We are in the stupid season. I am convinced that the time leading up to an election makes us all collectively duller. It’s not one side or another. There’s not one political party or group that avoids this, though clearly my party is less stupid than yours. We all get stupid.
Yesterday was a stupid day. After the announcement of the supreme court ruling on the constitutionality of the health care act, Facebook became inhospitable to human life. I couldn’t look at it. All of these two sentence statuses, fully sure of the righteousness of their cause and the unholiness of the other side’s, filled the news feed. I have over 1,200 Facebook friends (don’t ask me how, that’s more people than I actually know), and so there was plenty of this nonsense from both sides.
I thought it might be safe to go back today. I have grown somewhat addicted to the approval I receive when someone thumbs-up my status. I feel so affirmed! Who knows, someone might tag me in a picture or a post. I can only stay away for so long.
But alas, it wasn’t safe. One of my friends posted that the logic of the health care law went something like this: that will be $2 for a pack of gum. No, thanks. In that case, you have to pay us a tax for not buying it.
It’s not like that at all. It’s nothing like that. Paying for health insurance is not at all like buying gum, or a car, or a house, or a dog, or a hi-def tv, or a guitar, or a snugly, or a blender, or a thigh master, or a pair of really nice shoes. It’s not like that at all.
Insurance, by it’s very nature, involves something that if worse came to worse we couldn’t afford at all. You don’t need my help at all to buy a pack of gum. But you do need my help if your child is born with a debilitating condition that requires a lifetime of expensive care or if you’re in a car accident that requires ten surgeries or if you develop cancer. You can’t afford that on your own. And that means that someone will need the $400 a month premiums I pay for health insurance even though I’m never sick. And that’s the deal we make with each other, because this week it might be you, and next week it might be me.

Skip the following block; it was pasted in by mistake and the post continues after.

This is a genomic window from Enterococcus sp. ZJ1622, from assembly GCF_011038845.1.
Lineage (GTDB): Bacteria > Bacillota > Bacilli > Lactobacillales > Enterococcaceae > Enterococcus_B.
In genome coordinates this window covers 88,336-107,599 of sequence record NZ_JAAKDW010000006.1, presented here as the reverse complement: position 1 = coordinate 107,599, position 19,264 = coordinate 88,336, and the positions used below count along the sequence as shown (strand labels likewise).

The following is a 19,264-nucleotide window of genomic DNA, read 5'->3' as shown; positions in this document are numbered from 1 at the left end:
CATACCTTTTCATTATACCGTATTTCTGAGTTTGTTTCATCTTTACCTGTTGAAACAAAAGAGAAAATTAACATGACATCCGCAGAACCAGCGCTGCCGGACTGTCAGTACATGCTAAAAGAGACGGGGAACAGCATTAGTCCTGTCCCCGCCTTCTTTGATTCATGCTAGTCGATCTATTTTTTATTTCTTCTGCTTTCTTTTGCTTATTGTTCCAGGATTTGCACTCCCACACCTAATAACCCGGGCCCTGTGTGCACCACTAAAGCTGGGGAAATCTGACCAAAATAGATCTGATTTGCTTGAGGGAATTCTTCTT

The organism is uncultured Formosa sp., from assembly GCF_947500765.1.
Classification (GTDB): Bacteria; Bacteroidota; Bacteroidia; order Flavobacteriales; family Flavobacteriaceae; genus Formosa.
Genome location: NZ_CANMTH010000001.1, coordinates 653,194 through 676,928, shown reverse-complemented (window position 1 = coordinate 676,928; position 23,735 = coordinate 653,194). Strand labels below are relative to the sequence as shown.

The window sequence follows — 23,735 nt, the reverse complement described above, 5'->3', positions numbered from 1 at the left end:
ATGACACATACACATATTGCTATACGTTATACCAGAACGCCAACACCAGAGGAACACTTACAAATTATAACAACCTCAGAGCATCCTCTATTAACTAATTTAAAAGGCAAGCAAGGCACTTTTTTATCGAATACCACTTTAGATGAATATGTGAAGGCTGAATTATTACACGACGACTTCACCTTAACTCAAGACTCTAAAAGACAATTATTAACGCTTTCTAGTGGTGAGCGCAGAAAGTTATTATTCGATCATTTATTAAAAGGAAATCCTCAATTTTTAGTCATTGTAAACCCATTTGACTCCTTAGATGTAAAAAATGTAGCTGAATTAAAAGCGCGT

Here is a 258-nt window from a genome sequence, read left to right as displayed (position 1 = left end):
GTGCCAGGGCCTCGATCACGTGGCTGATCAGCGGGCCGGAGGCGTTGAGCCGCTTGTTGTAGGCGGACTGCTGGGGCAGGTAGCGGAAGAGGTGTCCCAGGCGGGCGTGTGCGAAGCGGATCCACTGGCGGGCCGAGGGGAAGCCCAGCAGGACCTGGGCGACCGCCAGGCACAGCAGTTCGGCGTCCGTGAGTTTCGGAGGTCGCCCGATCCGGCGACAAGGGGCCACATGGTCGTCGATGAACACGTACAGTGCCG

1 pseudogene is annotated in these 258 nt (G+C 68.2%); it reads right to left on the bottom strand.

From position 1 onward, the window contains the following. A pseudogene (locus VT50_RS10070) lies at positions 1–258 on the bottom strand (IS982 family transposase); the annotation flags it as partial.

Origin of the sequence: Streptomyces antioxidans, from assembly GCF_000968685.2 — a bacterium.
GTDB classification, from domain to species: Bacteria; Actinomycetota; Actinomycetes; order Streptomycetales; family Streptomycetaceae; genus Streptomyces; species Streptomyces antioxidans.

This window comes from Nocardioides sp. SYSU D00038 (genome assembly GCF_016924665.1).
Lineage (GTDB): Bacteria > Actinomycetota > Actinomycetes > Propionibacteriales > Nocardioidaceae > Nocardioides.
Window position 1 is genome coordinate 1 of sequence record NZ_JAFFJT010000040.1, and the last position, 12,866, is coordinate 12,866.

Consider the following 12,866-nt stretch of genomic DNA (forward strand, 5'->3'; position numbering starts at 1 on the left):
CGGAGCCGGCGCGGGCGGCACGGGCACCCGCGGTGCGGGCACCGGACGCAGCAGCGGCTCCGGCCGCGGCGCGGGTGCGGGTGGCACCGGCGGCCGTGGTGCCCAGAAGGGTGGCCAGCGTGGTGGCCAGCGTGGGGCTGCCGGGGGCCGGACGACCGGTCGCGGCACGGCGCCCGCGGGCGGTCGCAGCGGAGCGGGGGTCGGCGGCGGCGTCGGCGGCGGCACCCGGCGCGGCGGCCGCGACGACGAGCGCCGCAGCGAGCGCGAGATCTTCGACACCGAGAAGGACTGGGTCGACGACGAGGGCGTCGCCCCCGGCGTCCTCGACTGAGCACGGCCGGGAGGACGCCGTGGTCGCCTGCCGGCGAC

And it’s not like a pack of gum because you’re already in. You have no choice. If you’re lying bleeding on the side of the road unconscious after a car accident, respondents on the scene have no choice but to treat you. They don’t check to see first if you have insurance or a big enough bank account to pay for the treatment. They treat you. That’s the deal, and it’s a deal that I don’t think any of us think should be any different. We’ve decided already that health care is more than a commodity. We’ve decided already that it’s not like buying gum. Health insurance might be commerce, but we’ve decided that health care isn’t. And we’ve decided that when you’re lying unconscious on the side of the road, you can’t opt out.
So when you can’t pay for the care flight helicopter ride or the surgeries, or the time in ICU, or the follow-up months of rehab, someone will. And that someone is all of us who pay into the system. It’s not like buying a pack of gum at all. Not at all. You’ve already bought the gum because we all agree that if you’re bleeding on the side of the road someone should save your life. And when we agree to that, it would be nice to know that you’ve been paying into the system like everyone else.
It’s not like buying a pack of gum at all. Not at all. There might be a better health care bill out there. You might have a better idea of how to pay for this thing we are all invested in. There might be legitimate reasons to declare it constitutional or not. But it’s not like buying a pack of gum.
It’s stupid season. And I think I just got sucked in.